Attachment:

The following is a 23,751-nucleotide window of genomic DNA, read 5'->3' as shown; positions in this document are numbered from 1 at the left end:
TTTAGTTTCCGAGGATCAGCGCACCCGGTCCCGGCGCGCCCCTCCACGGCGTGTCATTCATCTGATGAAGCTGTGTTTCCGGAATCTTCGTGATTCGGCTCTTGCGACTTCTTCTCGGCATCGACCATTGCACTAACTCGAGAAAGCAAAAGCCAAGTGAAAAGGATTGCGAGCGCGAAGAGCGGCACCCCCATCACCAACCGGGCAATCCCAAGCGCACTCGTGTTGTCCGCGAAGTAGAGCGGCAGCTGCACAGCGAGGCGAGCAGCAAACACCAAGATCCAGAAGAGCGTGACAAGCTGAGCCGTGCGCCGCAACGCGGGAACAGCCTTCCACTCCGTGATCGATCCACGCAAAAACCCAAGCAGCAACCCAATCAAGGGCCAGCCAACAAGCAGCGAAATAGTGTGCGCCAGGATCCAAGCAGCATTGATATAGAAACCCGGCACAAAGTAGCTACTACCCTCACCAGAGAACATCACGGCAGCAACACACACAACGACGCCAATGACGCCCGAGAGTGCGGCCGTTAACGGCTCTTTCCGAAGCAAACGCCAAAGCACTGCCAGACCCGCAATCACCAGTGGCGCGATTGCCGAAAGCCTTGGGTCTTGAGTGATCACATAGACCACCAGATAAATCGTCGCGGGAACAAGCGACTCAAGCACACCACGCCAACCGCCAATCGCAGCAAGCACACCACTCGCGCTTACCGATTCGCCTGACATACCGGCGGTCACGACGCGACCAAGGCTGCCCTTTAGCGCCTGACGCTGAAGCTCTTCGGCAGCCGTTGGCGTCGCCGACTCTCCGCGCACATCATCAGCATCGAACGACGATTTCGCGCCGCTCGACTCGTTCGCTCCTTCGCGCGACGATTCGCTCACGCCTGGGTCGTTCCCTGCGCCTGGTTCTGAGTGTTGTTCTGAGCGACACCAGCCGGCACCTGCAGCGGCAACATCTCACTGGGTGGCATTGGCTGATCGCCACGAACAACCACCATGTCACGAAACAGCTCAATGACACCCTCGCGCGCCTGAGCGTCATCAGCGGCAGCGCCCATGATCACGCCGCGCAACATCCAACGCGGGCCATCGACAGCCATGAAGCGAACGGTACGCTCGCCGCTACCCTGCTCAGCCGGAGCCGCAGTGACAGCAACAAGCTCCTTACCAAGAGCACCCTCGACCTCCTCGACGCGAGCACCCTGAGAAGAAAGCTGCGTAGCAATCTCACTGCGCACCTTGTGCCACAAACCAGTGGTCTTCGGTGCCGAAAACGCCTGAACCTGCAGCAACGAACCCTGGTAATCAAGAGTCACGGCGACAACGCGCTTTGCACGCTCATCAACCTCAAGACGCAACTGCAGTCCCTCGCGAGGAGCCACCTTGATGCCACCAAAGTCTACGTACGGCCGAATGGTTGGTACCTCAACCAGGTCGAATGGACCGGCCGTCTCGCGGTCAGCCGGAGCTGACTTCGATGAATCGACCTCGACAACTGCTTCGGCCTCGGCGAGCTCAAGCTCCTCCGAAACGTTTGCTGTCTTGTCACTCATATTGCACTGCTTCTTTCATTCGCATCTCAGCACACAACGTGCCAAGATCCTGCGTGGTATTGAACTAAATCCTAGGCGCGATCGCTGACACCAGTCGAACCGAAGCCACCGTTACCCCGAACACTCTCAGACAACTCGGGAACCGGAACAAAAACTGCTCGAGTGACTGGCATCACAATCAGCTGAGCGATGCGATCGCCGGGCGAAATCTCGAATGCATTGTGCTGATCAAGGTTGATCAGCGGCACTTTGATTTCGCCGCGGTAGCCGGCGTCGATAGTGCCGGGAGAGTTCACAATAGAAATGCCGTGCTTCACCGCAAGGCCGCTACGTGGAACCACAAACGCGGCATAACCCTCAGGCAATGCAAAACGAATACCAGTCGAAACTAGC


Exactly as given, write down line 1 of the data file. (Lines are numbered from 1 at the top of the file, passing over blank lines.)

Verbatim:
The following is a 23,751-nucleotide window of genomic DNA, read 5'->3' as shown; positions in this document are numbered from 1 at the left end: